Friday, April 14, 2017

On the Way Back Home - Chapter 1


Photo:  On The Way Back Home
Location: Missouri, USA, 1945
Photographer:  Alfred Eisenstaedt


Chapter 1

Scripture tells us that the beauty of the king's daughter is within.  It is hidden from the eyes of those who gaze upon it only from without.  In like manner the beauty of Catholic worship, the truth of Catholic doctrine, the peace and security of Catholic life are beauty and peace and security and truth that are within.  They cannot be rightly known or fully appreciated by anyone not a Catholic.

We live in a world today in which Christianity is a divided Christianity.  A hundred and one, if not a thousand and one, different churches represent themselves as being christian.  But this was not always so. Some four hundred years ago all the nations of the Western world presented a united front;  all of the English people, all of the German people, the French, the Swedish, the Danish, all Europe in a word was staunchly Catholic.  These were, in all likelihood, your own ancestors. They understood and appreciated the beauty and the truth of their Catholic faith.  They had practiced this faith for centuries.  Since that time, however, in what is known as the Protestant Reformation, great numbers fell away and great numbers were led away from the Catholic Church.  Having withdrawn from the Church of their fathers, they have by now strayed so far from home that things, that once were so familiar that they loved so deeply, have now become utterly strange and badly misunderstood.  But there should be nothing strange to a Protestant returning to the Catholic Church, just as there should be nothing strange to a Jew entering it.  

I remember the case of a Jewish lady who had become a Catholic. Someone asked her how it felt to become a Catholic.  It was at a festival breakfast just after her Baptism.  She answered that in reality she didn't know.  She had always been a Catholic, she said, only at last she had found the Messias.  Everything else was what she had always wanted and, in a way, lived up to.  For the Protestant it would not mean finding the Messias.  It would mean simply finding one's way back home to the bosom of the Church the Messias founded.  Hence I have entitled this little work, "Simple Chapters to be read on the Way Back Home." Becoming a convert to a new religion could mean a turning to embrace something new.  In this case, however, the something new is in reality something very old, something that all your forefathers believed in and prized before you.  It means turning away from the uncertainty, the doubt, and the confusion in which men live today, back to the security and peace that exists in the Church Christ established.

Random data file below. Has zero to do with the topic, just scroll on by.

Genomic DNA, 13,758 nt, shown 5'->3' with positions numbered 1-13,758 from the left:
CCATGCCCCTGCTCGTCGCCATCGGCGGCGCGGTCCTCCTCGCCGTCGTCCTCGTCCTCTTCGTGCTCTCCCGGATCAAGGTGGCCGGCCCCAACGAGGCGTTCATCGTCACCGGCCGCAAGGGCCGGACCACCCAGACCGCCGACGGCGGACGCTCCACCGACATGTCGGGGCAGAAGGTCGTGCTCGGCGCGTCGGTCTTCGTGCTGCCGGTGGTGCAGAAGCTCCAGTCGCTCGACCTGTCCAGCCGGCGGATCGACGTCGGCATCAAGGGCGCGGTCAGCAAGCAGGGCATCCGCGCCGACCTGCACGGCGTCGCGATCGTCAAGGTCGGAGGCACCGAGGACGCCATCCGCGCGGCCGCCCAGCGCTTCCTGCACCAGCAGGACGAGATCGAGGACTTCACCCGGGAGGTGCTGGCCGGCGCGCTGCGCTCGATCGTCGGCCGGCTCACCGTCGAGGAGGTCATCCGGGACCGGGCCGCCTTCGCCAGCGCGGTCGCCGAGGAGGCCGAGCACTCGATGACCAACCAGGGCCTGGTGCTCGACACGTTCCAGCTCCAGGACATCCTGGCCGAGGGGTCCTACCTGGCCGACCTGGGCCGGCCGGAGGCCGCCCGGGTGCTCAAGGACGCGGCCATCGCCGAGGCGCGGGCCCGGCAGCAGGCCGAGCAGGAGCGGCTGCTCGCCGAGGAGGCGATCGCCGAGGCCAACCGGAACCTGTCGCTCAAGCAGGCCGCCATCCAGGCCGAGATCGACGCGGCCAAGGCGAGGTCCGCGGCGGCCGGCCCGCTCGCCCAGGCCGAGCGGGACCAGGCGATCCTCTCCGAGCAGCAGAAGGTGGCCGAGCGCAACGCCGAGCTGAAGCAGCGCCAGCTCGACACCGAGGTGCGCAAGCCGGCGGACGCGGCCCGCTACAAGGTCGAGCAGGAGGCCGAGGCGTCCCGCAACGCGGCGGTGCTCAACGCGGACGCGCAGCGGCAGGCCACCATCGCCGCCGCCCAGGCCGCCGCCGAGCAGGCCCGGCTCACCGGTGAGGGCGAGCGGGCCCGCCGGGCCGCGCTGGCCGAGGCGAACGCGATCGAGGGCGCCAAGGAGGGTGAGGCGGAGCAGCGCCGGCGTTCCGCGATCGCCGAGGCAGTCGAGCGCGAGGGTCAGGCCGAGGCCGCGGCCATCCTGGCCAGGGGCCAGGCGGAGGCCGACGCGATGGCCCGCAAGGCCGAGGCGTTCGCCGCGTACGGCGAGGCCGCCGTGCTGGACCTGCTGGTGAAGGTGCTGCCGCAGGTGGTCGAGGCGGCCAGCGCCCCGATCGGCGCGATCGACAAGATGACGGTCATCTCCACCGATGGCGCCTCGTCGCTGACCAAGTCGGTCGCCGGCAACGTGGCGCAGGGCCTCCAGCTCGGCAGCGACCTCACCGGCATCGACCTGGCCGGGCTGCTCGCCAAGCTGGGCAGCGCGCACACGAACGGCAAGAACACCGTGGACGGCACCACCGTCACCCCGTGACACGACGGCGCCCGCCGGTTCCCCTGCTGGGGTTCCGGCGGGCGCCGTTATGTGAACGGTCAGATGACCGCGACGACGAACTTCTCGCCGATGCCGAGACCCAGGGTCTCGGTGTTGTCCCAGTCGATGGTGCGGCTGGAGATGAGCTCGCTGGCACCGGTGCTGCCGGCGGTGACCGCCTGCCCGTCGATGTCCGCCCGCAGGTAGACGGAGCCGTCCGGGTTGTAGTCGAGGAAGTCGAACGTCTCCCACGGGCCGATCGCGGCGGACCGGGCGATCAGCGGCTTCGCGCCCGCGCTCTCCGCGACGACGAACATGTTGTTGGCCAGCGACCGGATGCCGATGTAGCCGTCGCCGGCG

The first Christians were all converts.  Peter, upon whom Christ established His Church, was a convert, together with all the other Apostles.  And they were so inflamed with zeal for the new religion Christ taught them, that they set out gladly over the whole world to give their lives to the task of converting the world to that to which Christ had converted them.  Since that time many Jews have entered the Church, pagans in all parts of the world have entered the Church, and many Christians, who for one reason or another had lost the light of that faith, reentered her Fold to place their feet once more on the true path to salvation.  This is the path Christ Himself pointed out, He who declared:  "I am the Way, the Truth, the Life."

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